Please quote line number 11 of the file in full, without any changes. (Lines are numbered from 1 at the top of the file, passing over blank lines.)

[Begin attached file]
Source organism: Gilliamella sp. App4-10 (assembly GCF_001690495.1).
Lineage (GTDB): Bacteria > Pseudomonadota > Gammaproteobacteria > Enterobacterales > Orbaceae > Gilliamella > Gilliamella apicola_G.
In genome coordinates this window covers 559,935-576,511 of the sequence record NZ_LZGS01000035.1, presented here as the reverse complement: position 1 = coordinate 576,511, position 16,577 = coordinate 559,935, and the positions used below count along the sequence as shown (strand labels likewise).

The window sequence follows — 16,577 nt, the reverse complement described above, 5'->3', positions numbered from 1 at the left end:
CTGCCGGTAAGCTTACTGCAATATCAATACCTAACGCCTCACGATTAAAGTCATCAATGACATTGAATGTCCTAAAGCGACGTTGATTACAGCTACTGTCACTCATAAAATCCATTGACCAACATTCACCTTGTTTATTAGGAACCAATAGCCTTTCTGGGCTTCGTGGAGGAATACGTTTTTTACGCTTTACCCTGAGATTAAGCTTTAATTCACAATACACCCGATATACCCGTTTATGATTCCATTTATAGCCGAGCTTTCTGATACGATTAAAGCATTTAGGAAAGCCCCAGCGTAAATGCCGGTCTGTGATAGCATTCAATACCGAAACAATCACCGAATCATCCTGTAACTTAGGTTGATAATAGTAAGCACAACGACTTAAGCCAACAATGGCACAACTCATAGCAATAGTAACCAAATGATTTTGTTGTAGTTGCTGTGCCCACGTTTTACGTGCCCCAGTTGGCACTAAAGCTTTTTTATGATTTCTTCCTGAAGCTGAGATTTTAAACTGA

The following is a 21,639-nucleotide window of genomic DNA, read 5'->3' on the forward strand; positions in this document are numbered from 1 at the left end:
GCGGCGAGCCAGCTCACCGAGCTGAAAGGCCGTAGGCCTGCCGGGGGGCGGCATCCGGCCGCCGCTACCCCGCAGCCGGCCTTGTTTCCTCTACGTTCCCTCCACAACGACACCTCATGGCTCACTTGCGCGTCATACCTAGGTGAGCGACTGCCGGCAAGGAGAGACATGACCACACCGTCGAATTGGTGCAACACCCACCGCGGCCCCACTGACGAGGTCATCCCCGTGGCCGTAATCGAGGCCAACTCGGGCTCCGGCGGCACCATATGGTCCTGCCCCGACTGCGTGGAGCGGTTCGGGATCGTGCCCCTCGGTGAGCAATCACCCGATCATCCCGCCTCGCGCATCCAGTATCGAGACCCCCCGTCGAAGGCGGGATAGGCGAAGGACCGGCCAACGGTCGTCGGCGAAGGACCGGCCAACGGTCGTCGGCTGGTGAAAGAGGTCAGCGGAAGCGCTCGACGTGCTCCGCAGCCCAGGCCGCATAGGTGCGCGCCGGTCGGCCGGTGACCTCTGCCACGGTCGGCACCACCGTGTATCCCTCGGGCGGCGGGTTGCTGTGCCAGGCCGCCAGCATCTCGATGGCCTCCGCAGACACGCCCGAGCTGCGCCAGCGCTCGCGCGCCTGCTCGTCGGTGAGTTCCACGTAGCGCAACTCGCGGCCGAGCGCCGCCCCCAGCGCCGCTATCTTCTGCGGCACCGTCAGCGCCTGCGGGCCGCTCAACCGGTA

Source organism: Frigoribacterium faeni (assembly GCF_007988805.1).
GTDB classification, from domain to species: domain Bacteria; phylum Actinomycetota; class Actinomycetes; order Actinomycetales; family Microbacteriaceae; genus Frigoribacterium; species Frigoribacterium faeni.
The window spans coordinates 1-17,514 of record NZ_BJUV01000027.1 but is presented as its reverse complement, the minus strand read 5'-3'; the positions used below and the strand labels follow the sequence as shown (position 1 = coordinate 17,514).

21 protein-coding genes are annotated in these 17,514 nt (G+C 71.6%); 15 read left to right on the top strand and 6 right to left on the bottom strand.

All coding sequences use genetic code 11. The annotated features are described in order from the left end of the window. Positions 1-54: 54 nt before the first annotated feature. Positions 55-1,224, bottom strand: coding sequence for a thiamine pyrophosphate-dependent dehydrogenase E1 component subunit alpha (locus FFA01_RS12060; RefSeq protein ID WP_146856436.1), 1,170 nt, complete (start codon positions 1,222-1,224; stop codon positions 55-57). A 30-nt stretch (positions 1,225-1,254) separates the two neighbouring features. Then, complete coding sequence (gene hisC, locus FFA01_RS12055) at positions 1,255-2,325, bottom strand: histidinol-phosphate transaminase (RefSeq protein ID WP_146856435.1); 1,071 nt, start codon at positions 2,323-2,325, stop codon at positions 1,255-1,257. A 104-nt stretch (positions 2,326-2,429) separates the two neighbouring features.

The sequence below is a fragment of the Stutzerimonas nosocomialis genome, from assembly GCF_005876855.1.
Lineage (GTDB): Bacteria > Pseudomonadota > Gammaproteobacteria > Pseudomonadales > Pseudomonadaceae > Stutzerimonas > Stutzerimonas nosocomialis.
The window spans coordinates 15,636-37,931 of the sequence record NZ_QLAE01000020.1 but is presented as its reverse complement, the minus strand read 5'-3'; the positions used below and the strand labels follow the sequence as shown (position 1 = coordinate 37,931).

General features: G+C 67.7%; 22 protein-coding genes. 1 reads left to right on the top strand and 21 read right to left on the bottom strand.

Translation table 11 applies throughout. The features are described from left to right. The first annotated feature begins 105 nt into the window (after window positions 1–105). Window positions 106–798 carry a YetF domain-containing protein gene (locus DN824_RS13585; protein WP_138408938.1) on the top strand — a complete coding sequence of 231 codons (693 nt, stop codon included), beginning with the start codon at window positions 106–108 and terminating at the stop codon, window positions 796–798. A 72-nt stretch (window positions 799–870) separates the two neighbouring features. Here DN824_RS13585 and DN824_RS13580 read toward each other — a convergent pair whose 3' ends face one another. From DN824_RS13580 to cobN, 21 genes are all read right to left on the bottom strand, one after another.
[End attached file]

21 protein-coding genes are annotated in these 17,514 nt (G+C 71.6%); 15 read left to right on the top strand and 6 right to left on the bottom strand.